Benin History

Benin History

Small groups of Bushmen (pygmies) presumably lived in the area of ​​what is now Benin as hunters and gatherers before the Christian era. After the first millennium AD Different tribes settled: presumably in the north the Somba, in the northeast the Bariba and Fulbe, while in the south the Fon belonged to the Ewe people. Several small kingdoms emerged over the centuries.

From the 16th century onwards, the empires in the south began to trade with Portuguese seafarers (ivory, pepper, slaves), and later English and French were added as traders. The Adja founded the empires Allada and Adjatsche, the latter was renamed Porto-Novo by the Portuguese . Later, the Fon founded the empire Dahome in the center of what is now Benin, which rose to become the region’s most powerful kingdom and expanded south and north. Women’s regiments (admired by the Europeans) were also created to expand the armed forces required for this.

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In the 19th century, Dahome reached its peak under King Ghezo and dominated, among other things, the slave trade. Britain had been trying to stop trade in people in Africa since 1807, but it was only after 1830 that trade in palm oil and cotton could spread.

In the middle of the 19th century, France began to establish itself in the coastal areas of what is now Benin. Until the end of the century, the existing kingdoms were subjugated or bound by corresponding protectorate contracts. In 1894 the kingdoms of Allada, Porto-Novo and Dahome were united to form the “Dahomey” colony and annexed to the General Government of French West Africa.

After the end of the Second World War, Dahomey was declared an overseas territory within the French Union and received limited internal autonomy. 12 years later, the country was declared an autonomous republic within the French community (Communaut¨¦ Française). Until then, the “Parti du Regroupement Dahom¨¦en” (PRD), “Rassemblement D¨¦mocratique Dahom¨¦en” (RDD) and the “Union D¨¦mocratique Dahom¨¦en” (UDD) had established themselves as leading political parties. In August 1960 the Republic of Dahomey gained full sovereignty. The capital became Porto Novo, the seat of government in the port city of Cotonou.

Due to the large ethnic contrasts in the country, coupled with different religions (Islam prevailed in the north, while predominantly natural religions were practiced in the south or Christians lived), the new state proved to be extremely unstable in terms of domestic politics. From 1960 to 1972 there were five changes of government due to coups. The constitution was amended five times, ten different presidents were in office during this period.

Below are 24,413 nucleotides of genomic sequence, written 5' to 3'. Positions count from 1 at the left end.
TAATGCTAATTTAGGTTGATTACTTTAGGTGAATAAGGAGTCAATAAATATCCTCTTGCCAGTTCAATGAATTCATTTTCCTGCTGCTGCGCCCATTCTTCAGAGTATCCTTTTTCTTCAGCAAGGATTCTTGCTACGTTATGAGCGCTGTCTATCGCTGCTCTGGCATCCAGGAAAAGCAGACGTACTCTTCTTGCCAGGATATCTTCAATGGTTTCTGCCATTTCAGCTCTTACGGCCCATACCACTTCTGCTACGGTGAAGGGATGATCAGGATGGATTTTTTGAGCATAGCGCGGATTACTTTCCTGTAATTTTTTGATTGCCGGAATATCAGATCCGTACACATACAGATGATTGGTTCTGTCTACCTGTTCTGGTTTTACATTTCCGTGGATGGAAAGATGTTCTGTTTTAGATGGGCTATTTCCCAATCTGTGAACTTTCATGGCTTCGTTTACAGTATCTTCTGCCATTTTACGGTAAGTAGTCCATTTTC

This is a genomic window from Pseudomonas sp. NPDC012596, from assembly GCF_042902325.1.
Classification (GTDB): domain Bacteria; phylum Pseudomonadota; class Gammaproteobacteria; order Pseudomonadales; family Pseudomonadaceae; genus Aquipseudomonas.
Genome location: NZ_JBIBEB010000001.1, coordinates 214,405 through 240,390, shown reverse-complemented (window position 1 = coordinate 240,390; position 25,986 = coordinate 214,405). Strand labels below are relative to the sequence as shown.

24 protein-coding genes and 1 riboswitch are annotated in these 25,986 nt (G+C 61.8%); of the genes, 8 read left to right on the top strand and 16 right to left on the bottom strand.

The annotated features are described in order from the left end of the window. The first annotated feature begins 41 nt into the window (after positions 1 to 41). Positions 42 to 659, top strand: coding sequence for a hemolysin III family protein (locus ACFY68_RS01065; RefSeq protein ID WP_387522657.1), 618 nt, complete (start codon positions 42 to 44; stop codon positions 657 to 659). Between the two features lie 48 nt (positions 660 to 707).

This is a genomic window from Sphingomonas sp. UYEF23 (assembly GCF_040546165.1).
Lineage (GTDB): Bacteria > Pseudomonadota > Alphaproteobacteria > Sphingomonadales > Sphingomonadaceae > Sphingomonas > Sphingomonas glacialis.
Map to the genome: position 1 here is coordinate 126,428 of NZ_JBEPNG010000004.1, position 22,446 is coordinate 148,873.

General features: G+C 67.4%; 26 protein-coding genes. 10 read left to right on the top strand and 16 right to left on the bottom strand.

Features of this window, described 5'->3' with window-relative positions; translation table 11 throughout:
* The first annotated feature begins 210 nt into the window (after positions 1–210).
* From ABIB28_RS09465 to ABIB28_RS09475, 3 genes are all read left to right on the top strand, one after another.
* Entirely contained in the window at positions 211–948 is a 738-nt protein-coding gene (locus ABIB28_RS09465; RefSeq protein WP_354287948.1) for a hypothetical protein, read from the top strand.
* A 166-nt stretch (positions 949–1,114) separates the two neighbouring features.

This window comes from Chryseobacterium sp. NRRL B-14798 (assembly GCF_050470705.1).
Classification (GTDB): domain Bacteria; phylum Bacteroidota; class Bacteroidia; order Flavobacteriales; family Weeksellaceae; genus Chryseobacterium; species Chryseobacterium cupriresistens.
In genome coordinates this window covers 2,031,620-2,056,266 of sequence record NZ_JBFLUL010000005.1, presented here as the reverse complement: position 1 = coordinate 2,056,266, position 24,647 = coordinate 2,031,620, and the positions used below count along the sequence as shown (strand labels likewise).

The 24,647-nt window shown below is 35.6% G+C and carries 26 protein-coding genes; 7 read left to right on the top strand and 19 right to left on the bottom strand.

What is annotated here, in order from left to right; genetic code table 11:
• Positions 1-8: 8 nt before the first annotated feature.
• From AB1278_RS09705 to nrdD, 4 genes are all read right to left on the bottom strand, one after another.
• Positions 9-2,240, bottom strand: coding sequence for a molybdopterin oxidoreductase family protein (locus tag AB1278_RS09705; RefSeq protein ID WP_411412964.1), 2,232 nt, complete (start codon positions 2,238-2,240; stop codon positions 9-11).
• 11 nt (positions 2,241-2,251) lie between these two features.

In 1972 the military putsch again, this time under the leadership of General Mathieu K¨¦r¨¦kou. Two years later, he appointed himself head of state, head of government and commander-in-chief of the armed forces and proclaimed a Marxist-Leninist-oriented state (1975 “People’s Republic of Benin”, after the old Kingdom of Benin, whose center, however, was on the territory of the neighboring state of Nigeria). The “Parti de la Revolution Populaire du B¨¦nin” (PRPB) replaced the opposition and a large part of all the factories in the country were nationalized. The state principle of the unicameral and one-party system was enshrined in the 1977 constitution.

After the country was on the brink of economic ruin at the end of the 1980s (estimated foreign debt of $ 1.5 billion), the government of Benin, under pressure from the donor countries (especially France), had to declare its departure from Marxism- Leninism and initiate a process of democratization. In 1991 the form of government was changed back to the parliamentary presidential republic and a new constitution was proclaimed. In the presidential election, Mathieu K¨¦r¨¦kou was beaten by his opponent Nic¨¦phore Soglo.

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The new government tried to quickly reprivatize the factories and increase economic performance. The austerity measures enacted by the World Bank and the IMF (International Monetary Fund) resulted, among other things, in an increase in unemployment, particularly among the rural population. Soglo was voted out in 1996 and Mathieu K¨¦r¨¦kou took over Benin’s leadership again, this time as President-elect. He maintained his predecessor’s reform policy. Despite stable growth rates of around 5% since the beginning of the 1990s, Benin is still one of the poorest countries in the world, partly due to the rapid growth in population.

In March 2001 Mathieu K¨¦r¨¦kou was again able to prevail against his challenger Nic¨¦phore Soglo in the election for the office of President: After a short election became necessary due to the short result, Soglo withdrew his candidacy. According to AbbreviationFinder, K¨¦r¨¦kou was sworn in for another five-year term in April 2001 and, after not being allowed to run again, was replaced in April 2006 by former President of the West African Development Bank BOAD, Boni Yayi. In May 2011, a prime minister (not provided for in the constitution) was elected for the first time. This has a coordinating function and performs tasks that are assigned to him by the President.

Benin President